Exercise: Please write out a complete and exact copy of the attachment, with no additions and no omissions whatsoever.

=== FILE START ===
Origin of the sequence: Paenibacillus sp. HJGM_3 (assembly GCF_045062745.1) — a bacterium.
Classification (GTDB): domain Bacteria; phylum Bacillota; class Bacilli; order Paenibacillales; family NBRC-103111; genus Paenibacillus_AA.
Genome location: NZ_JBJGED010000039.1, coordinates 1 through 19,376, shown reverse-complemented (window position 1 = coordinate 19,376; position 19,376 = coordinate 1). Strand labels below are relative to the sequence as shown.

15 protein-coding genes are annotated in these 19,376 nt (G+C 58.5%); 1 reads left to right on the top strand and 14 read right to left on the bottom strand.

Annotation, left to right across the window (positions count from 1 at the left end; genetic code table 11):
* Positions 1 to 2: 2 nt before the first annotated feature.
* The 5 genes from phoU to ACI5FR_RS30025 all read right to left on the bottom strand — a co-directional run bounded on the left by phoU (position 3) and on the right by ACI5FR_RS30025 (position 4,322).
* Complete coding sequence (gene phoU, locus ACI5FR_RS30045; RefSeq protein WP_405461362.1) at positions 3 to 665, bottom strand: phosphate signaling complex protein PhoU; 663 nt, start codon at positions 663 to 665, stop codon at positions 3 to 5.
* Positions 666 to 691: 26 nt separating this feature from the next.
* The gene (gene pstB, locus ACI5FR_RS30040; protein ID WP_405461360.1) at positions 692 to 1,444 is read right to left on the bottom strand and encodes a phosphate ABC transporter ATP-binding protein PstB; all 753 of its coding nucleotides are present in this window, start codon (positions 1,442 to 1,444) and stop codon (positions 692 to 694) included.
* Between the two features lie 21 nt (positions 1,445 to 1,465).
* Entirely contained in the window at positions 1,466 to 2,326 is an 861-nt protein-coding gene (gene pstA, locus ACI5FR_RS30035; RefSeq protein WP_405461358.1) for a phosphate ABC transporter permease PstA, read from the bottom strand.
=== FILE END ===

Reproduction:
Origin of the sequence: Paenibacillus sp. HJGM_3 (assembly GCF_045062745.1) — a bacterium.
Classification (GTDB): domain Bacteria; phylum Bacillota; class Bacilli; order Paenibacillales; family NBRC-103111; genus Paenibacillus_AA.
Genome location: NZ_JBJGED010000039.1, coordinates 1 through 19,376, shown reverse-complemented (window position 1 = coordinate 19,376; position 19,376 = coordinate 1). Strand labels below are relative to the sequence as shown.

15 protein-coding genes are annotated in these 19,376 nt (G+C 58.5%); 1 reads left to right on the top strand and 14 read right to left on the bottom strand.

Annotation, left to right across the window (positions count from 1 at the left end; genetic code table 11):
* Positions 1 to 2: 2 nt before the first annotated feature.
* The 5 genes from phoU to ACI5FR_RS30025 all read right to left on the bottom strand — a co-directional run bounded on the left by phoU (position 3) and on the right by ACI5FR_RS30025 (position 4,322).
* Complete coding sequence (gene phoU, locus ACI5FR_RS30045; RefSeq protein WP_405461362.1) at positions 3 to 665, bottom strand: phosphate signaling complex protein PhoU; 663 nt, start codon at positions 663 to 665, stop codon at positions 3 to 5.
* Positions 666 to 691: 26 nt separating this feature from the next.
* The gene (gene pstB, locus ACI5FR_RS30040; protein ID WP_405461360.1) at positions 692 to 1,444 is read right to left on the bottom strand and encodes a phosphate ABC transporter ATP-binding protein PstB; all 753 of its coding nucleotides are present in this window, start codon (positions 1,442 to 1,444) and stop codon (positions 692 to 694) included.
* Between the two features lie 21 nt (positions 1,445 to 1,465).
* Entirely contained in the window at positions 1,466 to 2,326 is an 861-nt protein-coding gene (gene pstA, locus ACI5FR_RS30035; RefSeq protein WP_405461358.1) for a phosphate ABC transporter permease PstA, read from the bottom strand.